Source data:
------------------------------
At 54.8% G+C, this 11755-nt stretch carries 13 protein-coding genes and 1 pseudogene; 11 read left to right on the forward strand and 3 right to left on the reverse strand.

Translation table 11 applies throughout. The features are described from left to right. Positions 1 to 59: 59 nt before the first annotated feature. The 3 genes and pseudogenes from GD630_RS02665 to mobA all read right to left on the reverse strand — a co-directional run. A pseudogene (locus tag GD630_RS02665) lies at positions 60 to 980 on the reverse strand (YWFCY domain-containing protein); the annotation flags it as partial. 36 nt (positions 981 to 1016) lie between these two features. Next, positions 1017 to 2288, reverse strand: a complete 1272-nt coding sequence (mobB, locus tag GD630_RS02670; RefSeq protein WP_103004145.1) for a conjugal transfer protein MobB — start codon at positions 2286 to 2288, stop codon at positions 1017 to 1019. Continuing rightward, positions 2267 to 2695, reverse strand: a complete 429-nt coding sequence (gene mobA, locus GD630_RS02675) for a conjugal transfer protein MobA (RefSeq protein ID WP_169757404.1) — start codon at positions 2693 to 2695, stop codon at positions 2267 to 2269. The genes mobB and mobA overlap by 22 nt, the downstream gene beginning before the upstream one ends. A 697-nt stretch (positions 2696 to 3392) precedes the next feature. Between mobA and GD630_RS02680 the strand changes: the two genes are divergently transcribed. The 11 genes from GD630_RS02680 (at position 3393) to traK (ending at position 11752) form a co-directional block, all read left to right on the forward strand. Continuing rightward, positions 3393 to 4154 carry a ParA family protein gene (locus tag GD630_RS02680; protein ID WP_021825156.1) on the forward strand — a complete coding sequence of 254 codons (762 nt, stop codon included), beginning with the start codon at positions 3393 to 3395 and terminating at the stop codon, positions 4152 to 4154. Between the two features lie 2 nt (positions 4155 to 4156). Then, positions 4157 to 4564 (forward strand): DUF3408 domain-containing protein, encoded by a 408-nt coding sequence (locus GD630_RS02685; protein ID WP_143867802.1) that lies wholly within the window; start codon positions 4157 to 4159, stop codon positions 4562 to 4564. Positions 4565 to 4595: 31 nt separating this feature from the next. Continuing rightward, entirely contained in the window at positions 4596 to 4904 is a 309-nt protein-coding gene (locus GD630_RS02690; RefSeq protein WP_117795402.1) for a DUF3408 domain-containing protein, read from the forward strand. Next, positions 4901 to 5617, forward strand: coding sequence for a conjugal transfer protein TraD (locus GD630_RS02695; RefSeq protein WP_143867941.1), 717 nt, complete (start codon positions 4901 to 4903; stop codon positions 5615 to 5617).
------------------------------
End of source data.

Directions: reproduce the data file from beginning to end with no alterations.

At 54.8% G+C, this 11755-nt stretch carries 13 protein-coding genes and 1 pseudogene; 11 read left to right on the forward strand and 3 right to left on the reverse strand.

Translation table 11 applies throughout. The features are described from left to right. Positions 1 to 59: 59 nt before the first annotated feature. The 3 genes and pseudogenes from GD630_RS02665 to mobA all read right to left on the reverse strand — a co-directional run. A pseudogene (locus tag GD630_RS02665) lies at positions 60 to 980 on the reverse strand (YWFCY domain-containing protein); the annotation flags it as partial. 36 nt (positions 981 to 1016) lie between these two features. Next, positions 1017 to 2288, reverse strand: a complete 1272-nt coding sequence (mobB, locus tag GD630_RS02670; RefSeq protein WP_103004145.1) for a conjugal transfer protein MobB — start codon at positions 2286 to 2288, stop codon at positions 1017 to 1019. Continuing rightward, positions 2267 to 2695, reverse strand: a complete 429-nt coding sequence (gene mobA, locus GD630_RS02675) for a conjugal transfer protein MobA (RefSeq protein ID WP_169757404.1) — start codon at positions 2693 to 2695, stop codon at positions 2267 to 2269. The genes mobB and mobA overlap by 22 nt, the downstream gene beginning before the upstream one ends. A 697-nt stretch (positions 2696 to 3392) precedes the next feature. Between mobA and GD630_RS02680 the strand changes: the two genes are divergently transcribed. The 11 genes from GD630_RS02680 (at position 3393) to traK (ending at position 11752) form a co-directional block, all read left to right on the forward strand. Continuing rightward, positions 3393 to 4154 carry a ParA family protein gene (locus tag GD630_RS02680; protein ID WP_021825156.1) on the forward strand — a complete coding sequence of 254 codons (762 nt, stop codon included), beginning with the start codon at positions 3393 to 3395 and terminating at the stop codon, positions 4152 to 4154. Between the two features lie 2 nt (positions 4155 to 4156). Then, positions 4157 to 4564 (forward strand): DUF3408 domain-containing protein, encoded by a 408-nt coding sequence (locus GD630_RS02685; protein ID WP_143867802.1) that lies wholly within the window; start codon positions 4157 to 4159, stop codon positions 4562 to 4564. Positions 4565 to 4595: 31 nt separating this feature from the next. Continuing rightward, entirely contained in the window at positions 4596 to 4904 is a 309-nt protein-coding gene (locus GD630_RS02690; RefSeq protein WP_117795402.1) for a DUF3408 domain-containing protein, read from the forward strand. Next, positions 4901 to 5617, forward strand: coding sequence for a conjugal transfer protein TraD (locus GD630_RS02695; RefSeq protein WP_143867941.1), 717 nt, complete (start codon positions 4901 to 4903; stop codon positions 5615 to 5617).